alienation, of course, exists on a communal level, not just a personal one.
Each year, on Israeli Independence Day, many Palestinians are overtaken by such
depression that we elect simply to stay at home. While Jewish Israelis are out
flag-waving, having parties and barbeques, we are commemorating our destroyed
villages, remembering our dead and those who cannot come home. Each year is a
painful reminder that another year has gone by and nothing has changed. The
entire country is even more plastered in Israeli flags for weeks before and
weeks after.
For
decades, it was illegal to raise a Palestinian flag in Israel. Palestinian
citizens of Israel are still not referred to as Palestinians by the Israeli
establishment, but by a great oxymoron of a term, ‘Israeli Arabs,’ carefully
concocted to imply that Israel was always there and we were always a minority
group within it, and to erase our Palestinian identity and make us nameless
‘Arabs’, a race that includes citizens of 22 countries. Several more names have
been created to describe us, some by our Arab brethren, among them ‘1948
Arabs’; ‘Arabs inside the Green Line’ (of the 1949 armistice between Israel and
the neighbouring Arab countries; can you imagine using this definition to
introduce yourself to someone?); and my favourite, ‘Arabs of Inside’, which
would evoke a puzzled response from anyone outside this mess. The explanation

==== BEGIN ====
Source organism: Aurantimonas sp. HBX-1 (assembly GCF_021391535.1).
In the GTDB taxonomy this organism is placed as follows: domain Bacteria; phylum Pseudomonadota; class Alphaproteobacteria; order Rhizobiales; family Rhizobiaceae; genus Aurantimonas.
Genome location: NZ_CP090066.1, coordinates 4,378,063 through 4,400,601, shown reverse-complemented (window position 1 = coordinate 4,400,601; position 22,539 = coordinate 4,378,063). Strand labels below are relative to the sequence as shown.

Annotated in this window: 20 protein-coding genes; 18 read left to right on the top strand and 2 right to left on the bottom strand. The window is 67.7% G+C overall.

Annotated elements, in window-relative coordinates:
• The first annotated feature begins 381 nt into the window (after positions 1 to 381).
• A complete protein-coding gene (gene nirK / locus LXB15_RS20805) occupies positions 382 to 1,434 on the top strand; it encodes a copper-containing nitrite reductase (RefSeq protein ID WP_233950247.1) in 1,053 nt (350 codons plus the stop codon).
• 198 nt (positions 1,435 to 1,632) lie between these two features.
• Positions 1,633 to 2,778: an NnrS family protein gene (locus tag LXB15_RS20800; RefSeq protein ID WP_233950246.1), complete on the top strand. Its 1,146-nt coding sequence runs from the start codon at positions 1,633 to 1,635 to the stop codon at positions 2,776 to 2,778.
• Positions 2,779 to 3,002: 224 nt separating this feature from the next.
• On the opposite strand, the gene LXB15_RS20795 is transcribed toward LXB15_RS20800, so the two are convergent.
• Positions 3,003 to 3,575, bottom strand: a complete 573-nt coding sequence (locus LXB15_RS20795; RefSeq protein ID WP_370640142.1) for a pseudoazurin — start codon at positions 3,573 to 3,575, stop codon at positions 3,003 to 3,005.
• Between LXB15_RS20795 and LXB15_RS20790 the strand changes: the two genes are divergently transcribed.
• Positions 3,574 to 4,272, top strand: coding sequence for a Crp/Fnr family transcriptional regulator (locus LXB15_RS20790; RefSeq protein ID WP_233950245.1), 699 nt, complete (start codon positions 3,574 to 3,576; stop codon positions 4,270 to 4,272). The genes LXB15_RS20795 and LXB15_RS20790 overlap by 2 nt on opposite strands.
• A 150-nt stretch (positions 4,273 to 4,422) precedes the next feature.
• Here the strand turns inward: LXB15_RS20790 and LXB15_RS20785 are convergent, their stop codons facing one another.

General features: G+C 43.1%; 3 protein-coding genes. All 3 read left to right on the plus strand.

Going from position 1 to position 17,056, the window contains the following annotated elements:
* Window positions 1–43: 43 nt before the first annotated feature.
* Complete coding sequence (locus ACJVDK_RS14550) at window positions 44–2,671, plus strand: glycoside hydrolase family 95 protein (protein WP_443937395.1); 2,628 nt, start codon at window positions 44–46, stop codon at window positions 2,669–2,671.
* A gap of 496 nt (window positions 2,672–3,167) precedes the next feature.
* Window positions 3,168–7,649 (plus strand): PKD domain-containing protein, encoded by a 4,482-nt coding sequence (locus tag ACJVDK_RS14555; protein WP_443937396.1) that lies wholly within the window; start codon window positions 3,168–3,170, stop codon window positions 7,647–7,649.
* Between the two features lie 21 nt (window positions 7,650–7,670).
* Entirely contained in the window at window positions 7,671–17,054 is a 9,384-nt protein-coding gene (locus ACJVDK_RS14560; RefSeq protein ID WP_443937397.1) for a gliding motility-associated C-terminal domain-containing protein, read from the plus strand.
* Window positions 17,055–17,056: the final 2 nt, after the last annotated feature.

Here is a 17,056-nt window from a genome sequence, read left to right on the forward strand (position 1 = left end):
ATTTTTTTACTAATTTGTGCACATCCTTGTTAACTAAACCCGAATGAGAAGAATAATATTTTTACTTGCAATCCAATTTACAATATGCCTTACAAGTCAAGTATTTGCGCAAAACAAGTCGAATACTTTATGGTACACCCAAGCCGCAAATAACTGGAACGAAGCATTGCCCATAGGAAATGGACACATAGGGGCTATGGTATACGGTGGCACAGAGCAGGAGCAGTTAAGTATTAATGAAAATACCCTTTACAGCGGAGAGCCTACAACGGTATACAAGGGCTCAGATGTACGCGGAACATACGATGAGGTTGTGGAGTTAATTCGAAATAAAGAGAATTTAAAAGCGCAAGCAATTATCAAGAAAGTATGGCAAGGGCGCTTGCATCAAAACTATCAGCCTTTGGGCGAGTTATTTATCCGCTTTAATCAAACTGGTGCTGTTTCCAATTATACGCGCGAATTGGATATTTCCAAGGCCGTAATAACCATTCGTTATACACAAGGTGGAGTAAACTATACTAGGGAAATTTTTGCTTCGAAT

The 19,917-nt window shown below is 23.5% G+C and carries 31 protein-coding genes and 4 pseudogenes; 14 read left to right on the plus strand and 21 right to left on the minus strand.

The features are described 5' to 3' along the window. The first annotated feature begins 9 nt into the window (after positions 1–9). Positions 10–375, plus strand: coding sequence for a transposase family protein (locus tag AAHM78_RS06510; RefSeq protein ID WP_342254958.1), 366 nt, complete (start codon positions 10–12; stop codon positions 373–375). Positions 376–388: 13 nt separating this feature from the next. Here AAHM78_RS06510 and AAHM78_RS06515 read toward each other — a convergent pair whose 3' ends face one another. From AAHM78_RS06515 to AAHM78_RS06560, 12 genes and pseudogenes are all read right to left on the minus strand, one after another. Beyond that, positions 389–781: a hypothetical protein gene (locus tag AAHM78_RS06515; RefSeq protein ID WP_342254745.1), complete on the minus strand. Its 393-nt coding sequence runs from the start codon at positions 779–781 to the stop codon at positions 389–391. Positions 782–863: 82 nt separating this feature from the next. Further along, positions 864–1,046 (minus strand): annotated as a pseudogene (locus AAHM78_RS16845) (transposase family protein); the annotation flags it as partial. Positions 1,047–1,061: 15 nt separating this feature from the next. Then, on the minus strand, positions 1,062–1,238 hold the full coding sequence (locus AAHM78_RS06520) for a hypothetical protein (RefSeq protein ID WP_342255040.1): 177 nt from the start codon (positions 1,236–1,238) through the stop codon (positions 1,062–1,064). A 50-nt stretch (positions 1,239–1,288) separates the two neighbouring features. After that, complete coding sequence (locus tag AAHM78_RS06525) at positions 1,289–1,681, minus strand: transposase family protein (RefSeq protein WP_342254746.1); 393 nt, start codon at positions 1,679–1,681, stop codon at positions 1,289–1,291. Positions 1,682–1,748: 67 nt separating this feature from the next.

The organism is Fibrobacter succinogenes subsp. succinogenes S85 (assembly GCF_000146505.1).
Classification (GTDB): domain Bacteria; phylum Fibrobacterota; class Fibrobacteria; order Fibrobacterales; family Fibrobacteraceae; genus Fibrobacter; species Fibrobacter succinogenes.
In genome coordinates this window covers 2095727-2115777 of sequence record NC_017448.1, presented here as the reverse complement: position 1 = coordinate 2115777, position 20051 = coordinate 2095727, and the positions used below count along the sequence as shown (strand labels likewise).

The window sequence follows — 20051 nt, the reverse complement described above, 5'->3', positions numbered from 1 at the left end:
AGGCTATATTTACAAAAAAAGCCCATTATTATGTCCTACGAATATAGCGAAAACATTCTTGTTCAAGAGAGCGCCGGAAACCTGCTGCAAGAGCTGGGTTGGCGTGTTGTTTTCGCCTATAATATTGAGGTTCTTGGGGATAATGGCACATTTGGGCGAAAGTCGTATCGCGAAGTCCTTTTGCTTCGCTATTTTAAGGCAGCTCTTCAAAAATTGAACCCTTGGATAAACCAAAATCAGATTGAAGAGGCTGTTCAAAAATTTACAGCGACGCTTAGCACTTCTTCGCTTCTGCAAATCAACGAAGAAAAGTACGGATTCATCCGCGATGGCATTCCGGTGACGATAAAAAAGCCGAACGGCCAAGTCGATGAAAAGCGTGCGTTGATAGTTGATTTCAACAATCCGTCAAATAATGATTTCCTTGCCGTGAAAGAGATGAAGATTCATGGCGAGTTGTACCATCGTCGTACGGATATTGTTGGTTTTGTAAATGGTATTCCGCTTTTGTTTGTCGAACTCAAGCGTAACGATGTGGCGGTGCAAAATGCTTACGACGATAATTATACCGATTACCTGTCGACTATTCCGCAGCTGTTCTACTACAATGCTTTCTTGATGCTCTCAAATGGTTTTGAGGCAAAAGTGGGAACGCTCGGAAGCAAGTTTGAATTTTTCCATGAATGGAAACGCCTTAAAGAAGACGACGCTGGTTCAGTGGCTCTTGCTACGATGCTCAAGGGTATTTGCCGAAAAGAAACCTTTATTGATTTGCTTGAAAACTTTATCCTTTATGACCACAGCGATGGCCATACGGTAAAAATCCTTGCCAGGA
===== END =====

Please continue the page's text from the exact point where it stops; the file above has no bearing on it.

for all these names is as pitiful as it is useless: the refusal of some Arabs
to recognise Israel and to call it by its name – another case of sticking one’s
head in the sand.
I thought
about Israel’s definition of itself as Jewish and democratic, and wondered,
what if you’re not Jewish? The answer seemed to be, well, you should leave.
Eventually
I did. I moved to Ramallah in the West Bank, part of the Occupied Territories.
I soon realised I’d jumped out of the frying pan and into the fire. It took a
while for this to register. My initial feelings on visiting Ramallah were
euphoric. My heart fluttered along with the Palestinian flag that I saw on
rooftops and in front of official buildings. I gazed at the government
ministries with a sense of pride; here were elements of Palestinian
sovereignty, here was a fragment of Palestine, all was not lost! There were no
Hebrew signs, people spoke Arabic and were friendly and welcoming. It was
almost like a different country.
Despite
all this, the reality of Israeli military control and Palestinian dispossession
is much more blatant here. It’s evident in the humiliation involved in waiting
in endless queues at the checkpoints, in the violent clashes that happen every
day, in the sprawling, illegal Jewish settlements gobbling up our land, in the
frustration of movement restrictions, in the constant feeling of insecurity.
The Palestinians are doing Israel a colossal favour by calling this an
occupation. It’s not a temporary state of affairs, but a systematic dispossession
just like that of 1948, only at a slower pace.
For
Palestinians, the choice between life in Israel and life in the West Bank is a
choice between two systems of Israeli aggression, different only in their
manifestations. Both are deadly and soul-crushing. Most Palestinians are losing
hope that there is a way out of this mess.